Linda Evangelista has settled her $50million CoolSculpting lawsuit after claiming a rare reaction to a fat-reduction procedure six years ago left her ‘deformed’.
The supermodel, 57, said she is ‘happy’ to put the case behind her and is looking forward to ‘a new chapter’ in her life, thanking her friends and family for their support.
In her suit, the runway icon had sought $50million in damages, alleging that she had been left ‘brutally disfigured’ by Zeltiq Aesthetics Inc’s CoolSculpting procedure, which she claimed ‘did the opposite of what it promised.
The method, also known as body contouring, uses cold temperatures to reduce fat deposits and has been approved by the U.S. Food and Drug Administration.
This week, Linda also returned to modelling with her first job – a Fendi fashion shoot – since she stopped working following the procedure in 2016.
Case: Linda Evangelista (pictured in June) has settled her $50million CoolSculpting lawsuit after claiming a rare reaction to a fat-reduction procedure six years ago left her ‘deformed’
After settling the case, she told her 1.2million Instagram followers in a statement posted on Tuesday: ‘I’m pleased to have settled the CoolSculpting case.
‘I look forward to the next chapter of my life with friends and family, and am happy to put this matter behind me.
‘I am truly grateful for the support I have received from those who have reached out.’
In her suit, Linda had sought $50million in damages, alleging that she had been left ‘brutally disfigured’ by Zeltiq Aesthetics Inc’s CoolSculpting procedure, which she claimed ‘did the opposite of what it promised.
CoolSculpting – the brand name for cryolipolysis, which uses cold temperatures to reduce fat deposits – is also known as body contouring, and has been approved by the U.S. Food and Drug Administration.
Statement: The supermodel, 57, said she is ‘happy’ to put the case behind her and is looking forward to ‘a new chapter’ in her life, thanking her friends and family for their support
Back to work: This week, the runway legend also returned to modelling with her first job – a Fendi fashion shoot – since she stopped working following the procedure in 2016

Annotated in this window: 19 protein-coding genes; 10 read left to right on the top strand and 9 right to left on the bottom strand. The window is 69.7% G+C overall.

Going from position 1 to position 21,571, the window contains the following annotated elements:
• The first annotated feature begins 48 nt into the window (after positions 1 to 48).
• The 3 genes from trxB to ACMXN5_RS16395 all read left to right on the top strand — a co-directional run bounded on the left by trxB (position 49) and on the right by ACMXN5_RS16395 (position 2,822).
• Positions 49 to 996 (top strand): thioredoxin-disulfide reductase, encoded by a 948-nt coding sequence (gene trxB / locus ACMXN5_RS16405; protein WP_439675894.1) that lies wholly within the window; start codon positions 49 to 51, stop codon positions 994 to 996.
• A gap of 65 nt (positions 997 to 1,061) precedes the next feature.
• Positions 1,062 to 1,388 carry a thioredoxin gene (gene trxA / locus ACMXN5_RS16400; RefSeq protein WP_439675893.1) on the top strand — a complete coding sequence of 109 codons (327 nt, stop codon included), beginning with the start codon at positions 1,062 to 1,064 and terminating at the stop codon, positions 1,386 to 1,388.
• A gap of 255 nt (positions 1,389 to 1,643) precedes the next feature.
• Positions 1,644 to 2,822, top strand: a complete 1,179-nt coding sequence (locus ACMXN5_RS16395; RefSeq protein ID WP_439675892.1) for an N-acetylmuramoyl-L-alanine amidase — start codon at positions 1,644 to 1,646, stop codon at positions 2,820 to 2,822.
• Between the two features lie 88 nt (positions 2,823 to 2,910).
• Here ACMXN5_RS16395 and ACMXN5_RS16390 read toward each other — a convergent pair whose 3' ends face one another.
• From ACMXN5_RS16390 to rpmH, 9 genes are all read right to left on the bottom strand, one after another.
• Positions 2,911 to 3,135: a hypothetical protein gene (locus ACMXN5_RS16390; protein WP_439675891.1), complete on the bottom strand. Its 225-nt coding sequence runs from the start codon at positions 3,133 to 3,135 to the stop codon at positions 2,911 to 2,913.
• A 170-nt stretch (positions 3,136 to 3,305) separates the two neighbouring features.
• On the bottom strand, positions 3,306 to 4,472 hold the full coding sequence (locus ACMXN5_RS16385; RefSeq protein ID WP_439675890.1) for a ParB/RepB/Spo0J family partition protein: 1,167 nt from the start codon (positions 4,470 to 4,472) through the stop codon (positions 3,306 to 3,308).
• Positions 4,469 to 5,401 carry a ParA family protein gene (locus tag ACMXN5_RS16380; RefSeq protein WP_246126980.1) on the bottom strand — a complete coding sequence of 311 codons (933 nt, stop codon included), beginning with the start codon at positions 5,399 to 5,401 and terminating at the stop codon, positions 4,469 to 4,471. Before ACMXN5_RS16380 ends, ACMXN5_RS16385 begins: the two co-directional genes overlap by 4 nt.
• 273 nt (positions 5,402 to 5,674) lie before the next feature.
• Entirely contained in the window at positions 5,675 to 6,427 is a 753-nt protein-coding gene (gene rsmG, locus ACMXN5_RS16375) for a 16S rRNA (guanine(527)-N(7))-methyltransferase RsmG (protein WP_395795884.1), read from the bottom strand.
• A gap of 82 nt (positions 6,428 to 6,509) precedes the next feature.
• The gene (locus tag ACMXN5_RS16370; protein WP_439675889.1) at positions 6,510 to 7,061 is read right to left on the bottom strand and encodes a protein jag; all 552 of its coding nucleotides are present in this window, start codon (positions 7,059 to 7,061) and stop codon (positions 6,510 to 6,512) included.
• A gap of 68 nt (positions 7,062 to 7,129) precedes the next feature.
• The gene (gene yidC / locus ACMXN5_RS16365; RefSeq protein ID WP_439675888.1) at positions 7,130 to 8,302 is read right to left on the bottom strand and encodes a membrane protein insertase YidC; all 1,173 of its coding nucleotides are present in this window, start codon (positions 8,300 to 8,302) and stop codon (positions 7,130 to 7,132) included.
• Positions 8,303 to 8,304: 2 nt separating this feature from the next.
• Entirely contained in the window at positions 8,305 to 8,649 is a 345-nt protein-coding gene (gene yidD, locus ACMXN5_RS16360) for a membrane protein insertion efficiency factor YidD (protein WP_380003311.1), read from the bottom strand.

During the procedure, a device that’s set below freezing temperature is applied to fat deposits, which causes cell death in the tissue.
Zeltiq – which is a subsidiary of Allergan – markets and licenses devices used for such procedures.
MailOnline has contacted Allergan for comment.
This week, Linda officially returned to the spotlight after barely being seen since 2016, posing for a brand new Fendi ad while promoting the brand’s upcoming fashion show.
She shared a snap from the stunning campaign to Instagram on Saturday. She wore a gray sweater and three pink caps stacked on her head, as well as a pair of brown sunglasses and gloves.
She carried a few Fendi purses while looking away from the camera in the glamorous shot.
Lawsuit: The supermodel (pictured in 1990 and 1989), 57, said she is ‘happy’ to put the case behind her and is looking forward to ‘a new chapter’ in her life
‘On September 9 2022 @Fendi will host a special fashion show in New York City to celebrate the 25th anniversary of the #FendiBaguette, designed by @silviaventurinifendi, and two years since @mrkimjones joined the Maison as Artistic Director of Couture and Womenswear,’ she captioned the post.
The modeling gig was monumental for the runway star, since it marks her return to the industry after taking a six-year break from modeling.